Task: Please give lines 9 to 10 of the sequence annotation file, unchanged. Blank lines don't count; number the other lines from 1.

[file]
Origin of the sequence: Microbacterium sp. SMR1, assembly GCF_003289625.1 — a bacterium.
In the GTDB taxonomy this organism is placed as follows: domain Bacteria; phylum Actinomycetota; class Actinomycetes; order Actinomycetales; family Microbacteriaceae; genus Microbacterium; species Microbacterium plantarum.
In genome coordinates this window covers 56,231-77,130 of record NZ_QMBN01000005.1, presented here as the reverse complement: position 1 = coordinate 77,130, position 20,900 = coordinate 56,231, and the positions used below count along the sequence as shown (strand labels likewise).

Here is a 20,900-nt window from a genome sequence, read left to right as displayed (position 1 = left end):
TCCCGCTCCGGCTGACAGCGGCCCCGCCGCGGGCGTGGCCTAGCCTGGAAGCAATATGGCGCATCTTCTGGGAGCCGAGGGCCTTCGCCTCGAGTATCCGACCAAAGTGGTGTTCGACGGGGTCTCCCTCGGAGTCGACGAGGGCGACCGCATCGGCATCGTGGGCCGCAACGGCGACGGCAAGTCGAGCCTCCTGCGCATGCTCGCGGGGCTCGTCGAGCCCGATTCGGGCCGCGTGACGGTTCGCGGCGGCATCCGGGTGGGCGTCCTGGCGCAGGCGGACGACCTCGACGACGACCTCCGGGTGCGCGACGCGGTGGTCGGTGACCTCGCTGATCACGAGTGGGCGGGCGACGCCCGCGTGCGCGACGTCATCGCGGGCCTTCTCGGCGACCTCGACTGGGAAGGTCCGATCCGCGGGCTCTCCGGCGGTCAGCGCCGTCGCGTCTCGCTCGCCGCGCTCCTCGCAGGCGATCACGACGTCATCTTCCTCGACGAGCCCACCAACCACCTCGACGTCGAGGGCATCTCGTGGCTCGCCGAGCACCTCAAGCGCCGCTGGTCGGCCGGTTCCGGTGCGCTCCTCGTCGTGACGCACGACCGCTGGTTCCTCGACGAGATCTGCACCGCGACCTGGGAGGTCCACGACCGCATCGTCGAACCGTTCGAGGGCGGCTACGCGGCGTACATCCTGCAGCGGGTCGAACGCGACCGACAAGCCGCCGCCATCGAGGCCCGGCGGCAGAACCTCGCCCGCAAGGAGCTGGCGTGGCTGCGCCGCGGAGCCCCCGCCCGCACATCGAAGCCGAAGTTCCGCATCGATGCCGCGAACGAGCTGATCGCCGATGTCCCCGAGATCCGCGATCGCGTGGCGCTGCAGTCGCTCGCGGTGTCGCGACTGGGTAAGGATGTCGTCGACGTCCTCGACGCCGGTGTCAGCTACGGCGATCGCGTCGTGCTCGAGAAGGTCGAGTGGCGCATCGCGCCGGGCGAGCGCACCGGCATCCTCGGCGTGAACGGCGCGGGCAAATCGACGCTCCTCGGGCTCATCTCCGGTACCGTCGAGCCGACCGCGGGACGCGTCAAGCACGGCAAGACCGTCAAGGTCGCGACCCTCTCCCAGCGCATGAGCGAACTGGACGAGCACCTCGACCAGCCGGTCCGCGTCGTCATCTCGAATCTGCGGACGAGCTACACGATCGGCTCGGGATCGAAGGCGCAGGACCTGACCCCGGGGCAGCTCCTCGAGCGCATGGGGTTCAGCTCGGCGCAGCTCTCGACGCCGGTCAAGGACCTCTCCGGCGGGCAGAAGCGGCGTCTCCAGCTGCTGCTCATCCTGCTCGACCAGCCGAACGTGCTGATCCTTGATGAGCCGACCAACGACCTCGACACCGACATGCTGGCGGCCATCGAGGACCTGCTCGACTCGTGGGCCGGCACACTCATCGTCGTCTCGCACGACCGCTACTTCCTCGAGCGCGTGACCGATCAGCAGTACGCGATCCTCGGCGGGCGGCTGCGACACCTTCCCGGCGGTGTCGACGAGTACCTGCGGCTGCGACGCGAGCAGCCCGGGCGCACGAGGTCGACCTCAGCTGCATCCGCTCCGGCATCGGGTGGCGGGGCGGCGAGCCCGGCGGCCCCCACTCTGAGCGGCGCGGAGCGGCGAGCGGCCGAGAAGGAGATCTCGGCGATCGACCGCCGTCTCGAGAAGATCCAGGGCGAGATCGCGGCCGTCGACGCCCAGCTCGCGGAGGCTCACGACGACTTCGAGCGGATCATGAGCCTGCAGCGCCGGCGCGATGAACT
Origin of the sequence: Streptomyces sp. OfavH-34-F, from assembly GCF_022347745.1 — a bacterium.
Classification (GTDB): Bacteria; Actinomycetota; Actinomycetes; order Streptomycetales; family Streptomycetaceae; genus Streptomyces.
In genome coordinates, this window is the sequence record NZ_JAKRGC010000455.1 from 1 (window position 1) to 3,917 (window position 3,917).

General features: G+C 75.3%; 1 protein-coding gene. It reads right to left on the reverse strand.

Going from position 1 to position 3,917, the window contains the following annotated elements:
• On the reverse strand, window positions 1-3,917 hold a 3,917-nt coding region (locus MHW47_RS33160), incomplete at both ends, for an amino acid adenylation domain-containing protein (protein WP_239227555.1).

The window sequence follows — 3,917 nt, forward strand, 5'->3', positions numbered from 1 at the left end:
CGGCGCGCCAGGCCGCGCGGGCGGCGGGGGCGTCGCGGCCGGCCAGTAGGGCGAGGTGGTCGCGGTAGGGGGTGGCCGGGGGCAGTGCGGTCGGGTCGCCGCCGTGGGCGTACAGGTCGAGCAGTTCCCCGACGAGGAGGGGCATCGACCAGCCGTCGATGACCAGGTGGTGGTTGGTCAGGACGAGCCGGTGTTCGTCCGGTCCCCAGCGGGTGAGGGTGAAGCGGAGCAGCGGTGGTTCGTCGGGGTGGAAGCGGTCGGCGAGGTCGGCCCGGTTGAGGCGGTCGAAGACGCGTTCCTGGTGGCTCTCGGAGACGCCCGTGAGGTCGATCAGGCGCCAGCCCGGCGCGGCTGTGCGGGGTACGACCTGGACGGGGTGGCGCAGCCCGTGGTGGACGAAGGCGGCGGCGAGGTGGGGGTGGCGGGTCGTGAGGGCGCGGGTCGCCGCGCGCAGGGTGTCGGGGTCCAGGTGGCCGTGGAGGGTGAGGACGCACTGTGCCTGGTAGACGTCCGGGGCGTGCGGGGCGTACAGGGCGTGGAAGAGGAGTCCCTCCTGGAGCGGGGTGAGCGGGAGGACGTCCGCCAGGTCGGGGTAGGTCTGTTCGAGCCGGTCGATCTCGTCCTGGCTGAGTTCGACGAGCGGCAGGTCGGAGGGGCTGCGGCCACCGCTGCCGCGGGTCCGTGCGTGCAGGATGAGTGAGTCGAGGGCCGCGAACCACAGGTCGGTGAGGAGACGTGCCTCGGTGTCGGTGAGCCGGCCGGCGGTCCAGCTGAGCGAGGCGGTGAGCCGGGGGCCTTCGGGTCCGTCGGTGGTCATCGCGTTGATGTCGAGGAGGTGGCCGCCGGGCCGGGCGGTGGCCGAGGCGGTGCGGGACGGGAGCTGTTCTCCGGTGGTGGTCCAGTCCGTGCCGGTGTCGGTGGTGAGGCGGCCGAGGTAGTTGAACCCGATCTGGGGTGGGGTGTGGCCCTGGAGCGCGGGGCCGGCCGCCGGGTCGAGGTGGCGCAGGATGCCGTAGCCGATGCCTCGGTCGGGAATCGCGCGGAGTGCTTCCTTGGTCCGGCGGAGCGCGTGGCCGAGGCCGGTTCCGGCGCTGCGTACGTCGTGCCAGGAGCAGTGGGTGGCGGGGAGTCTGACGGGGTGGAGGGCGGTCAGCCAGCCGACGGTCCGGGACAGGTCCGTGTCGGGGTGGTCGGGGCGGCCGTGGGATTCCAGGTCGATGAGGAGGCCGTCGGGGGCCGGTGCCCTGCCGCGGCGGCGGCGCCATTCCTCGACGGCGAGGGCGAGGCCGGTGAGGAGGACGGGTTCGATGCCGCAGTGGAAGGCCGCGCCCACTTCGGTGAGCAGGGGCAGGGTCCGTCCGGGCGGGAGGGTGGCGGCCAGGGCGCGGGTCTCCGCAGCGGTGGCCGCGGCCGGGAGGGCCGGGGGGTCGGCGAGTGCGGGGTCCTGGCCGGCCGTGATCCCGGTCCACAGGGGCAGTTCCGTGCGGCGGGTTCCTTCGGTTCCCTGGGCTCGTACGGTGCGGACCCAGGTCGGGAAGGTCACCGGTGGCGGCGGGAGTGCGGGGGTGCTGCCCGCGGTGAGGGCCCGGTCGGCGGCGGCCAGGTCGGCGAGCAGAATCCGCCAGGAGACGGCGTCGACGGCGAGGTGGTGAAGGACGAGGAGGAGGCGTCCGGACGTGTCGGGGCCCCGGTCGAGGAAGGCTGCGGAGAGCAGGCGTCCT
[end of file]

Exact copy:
General features: G+C 75.3%; 1 protein-coding gene. It reads right to left on the reverse strand.

Going from position 1 to position 3,917, the window contains the following annotated elements: